What Is a Deposition and How Should I Prepare in Arizona?

Lawyer Pointing With Pen

A deposition is a common form of discovery, which is a process for gathering relevant information prior to trial. During a deposition, attorneys ask questions of the parties or witnesses. Everyone who testifies at a deposition does so under oath and can face legal consequences for perjury if they lie. 

During a deposition, either a court reporter will record the testimony or it will be videotaped. Deposition transcripts can be read and videotaped testimony shown at trial. In many cases, testimony on video can have more impact, especially if a key witness says something particularly damaging to the other side.

Oral depositions in Arizona are governed by Arizona Rule of Civil Procedure 30, which states in part:

– Unless the parties agree or the court orders otherwise, a deposition is limited to 4 hours and must be completed in a single day. However, a court may lengthen the time for taking a deposition if good cause is shown. 

– Unless all parties agree or the court orders otherwise, a party who wants to depose a person by oral questions must serve written notice to every other party at least 10 days before the date of the deposition. The notice must state the date, time, and place of the deposition and, if known, the deponent’s name and address. 

– Under most circumstances, a plaintiff must obtain the court’s permission to take a deposition earlier than 30 days after serving the summons and complaint.

– If a subpoena for documents, electronically stored information or tangible things has been or will be served on the person being deposed, these materials must be listed in the deposition notice or attached to it.

In Arizona, attorneys may object to the form or foundation of a question during an oral deposition. However, a witness still must answer a question even if their attorney lodges an objection on these grounds. If an attorney objects to a question based on a privilege like attorney-client privilege, the witness does not have to answer.

Written depositions in Arizona are governed by Arizona Rule of Civil Procedure 31, which states that a party who wants to depose a person by written questions must serve them on all other parties. Additional questions and objections to questions have separate time limits.

Preparing for and Giving a Deposition

To prepare for a deposition, first meet with your attorney to go over what to expect, the strategy you will use, and the proper way to conduct yourself. During this meeting, can work with you to anticipate what might be asked and come up with appropriate answers in advance. Also ask to see the important documents pertaining to the dispute, especially if they may pose a problem for your case.

Review any information you have already provided during the discovery process to make sure your deposition testimony is consistent with it. Finally, review any documents or other information already provided by the other party during discovery, as these will help you better understand the dispute and can provide clues about what will be asked.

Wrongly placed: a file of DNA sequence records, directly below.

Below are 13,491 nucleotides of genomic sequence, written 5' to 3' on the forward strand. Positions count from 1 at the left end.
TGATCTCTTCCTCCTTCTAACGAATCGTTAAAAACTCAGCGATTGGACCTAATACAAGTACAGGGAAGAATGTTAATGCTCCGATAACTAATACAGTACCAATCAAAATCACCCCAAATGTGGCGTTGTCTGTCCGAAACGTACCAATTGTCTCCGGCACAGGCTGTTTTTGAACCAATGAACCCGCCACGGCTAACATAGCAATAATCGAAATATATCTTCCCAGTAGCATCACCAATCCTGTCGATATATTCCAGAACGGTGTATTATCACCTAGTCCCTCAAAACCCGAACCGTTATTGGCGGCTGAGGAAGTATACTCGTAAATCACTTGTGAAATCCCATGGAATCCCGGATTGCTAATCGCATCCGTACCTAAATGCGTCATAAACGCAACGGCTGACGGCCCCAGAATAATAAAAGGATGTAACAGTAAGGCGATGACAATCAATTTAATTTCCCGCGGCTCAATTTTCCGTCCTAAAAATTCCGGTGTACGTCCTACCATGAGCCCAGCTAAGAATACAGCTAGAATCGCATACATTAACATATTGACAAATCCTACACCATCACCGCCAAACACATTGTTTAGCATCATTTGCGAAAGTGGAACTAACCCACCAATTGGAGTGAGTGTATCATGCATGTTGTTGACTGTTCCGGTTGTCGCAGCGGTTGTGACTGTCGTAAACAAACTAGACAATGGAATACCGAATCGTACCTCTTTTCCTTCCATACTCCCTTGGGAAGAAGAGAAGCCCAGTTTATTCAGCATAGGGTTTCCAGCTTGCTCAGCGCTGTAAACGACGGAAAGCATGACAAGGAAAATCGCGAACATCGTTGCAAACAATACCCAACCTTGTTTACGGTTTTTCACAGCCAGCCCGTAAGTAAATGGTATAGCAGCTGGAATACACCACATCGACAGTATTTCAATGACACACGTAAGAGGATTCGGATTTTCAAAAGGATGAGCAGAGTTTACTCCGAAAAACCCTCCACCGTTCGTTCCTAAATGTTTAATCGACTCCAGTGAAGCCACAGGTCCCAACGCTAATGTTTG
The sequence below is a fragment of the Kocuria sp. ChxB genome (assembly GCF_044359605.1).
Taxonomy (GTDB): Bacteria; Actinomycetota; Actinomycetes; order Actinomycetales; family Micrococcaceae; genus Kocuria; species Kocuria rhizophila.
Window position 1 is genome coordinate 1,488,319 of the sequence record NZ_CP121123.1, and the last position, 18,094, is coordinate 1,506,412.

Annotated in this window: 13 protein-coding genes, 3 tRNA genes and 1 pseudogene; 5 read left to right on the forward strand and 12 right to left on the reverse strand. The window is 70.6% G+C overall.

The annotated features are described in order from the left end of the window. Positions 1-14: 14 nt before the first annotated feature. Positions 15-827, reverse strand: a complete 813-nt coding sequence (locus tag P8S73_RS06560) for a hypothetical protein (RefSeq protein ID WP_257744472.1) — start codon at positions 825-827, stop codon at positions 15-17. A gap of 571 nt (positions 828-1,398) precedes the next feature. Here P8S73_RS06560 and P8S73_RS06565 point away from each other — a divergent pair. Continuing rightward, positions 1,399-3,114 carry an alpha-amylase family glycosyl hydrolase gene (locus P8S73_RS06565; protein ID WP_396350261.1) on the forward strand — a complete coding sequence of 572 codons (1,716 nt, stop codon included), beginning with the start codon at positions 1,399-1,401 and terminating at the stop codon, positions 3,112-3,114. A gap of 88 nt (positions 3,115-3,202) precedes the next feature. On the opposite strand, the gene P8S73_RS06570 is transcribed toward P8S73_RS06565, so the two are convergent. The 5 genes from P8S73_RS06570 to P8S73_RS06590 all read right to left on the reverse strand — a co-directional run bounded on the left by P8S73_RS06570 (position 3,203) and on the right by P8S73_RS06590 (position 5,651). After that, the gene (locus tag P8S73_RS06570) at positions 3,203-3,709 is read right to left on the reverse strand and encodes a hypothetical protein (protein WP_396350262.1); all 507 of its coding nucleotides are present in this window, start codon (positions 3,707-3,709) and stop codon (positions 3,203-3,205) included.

During the deposition itself:

– Dress professionally and arrive on time.

– Make sure that you give audible and understandable answers instead of shaking your head or giving answers of “uh-huh” or “mm-hmm”.

– Wait for each question to be asked before starting to answer because people talking at the same time during a deposition will make the court reporter’s job extremely difficult and the transcript of what was said hard to follow.

– Answer questions directly and truthfully after pausing to consider your response. Remember that you will be under oath. Moreover, evasive answers will sound suspicious and probably will not keep the facts from eventually becoming known.

– Do not answer questions to which you do not know the answer; simply say “I don’t know” or “I don’t remember,” and do not speculate. 

– If you do not understand a question, ask for clarification before answering. If you answer a question, the opposing attorney will assume you understood it. 

– If you misspeak or otherwise misstate the facts, admit this during the deposition and ask for the transcript to be corrected.

– Do not become angry or defensive. Instead, remain calm and listen carefully to what is being said.

– Do not answer a question if you will incriminate yourself by doing so.

Contact Counxel Legal Firm

A deposition can be stressful, especially if you have not given one before. We are here to help. If you would like to talk to an attorney about preparing for a deposition, contact us at (480) 744-6621 or at request@counxel.com. Don’t forget to check out the good things that others are saying about the services they received from Timothy Coons on Google.

This article is intended for informational purposes only and does not constitute legal advice for your specific situation. Use of and access to this article does not create an attorney-client relationship between you and Counxel Legal Firm. Please contact request@counxel.com or (480) 744-6621 to request specific information for your situation.

*Conveniently located off the 101 Freeway and the US 60 in the middle of Phoenix, Scottsdale, Tempe, Chandler, Gilbert, Mesa, and Queen Creek!

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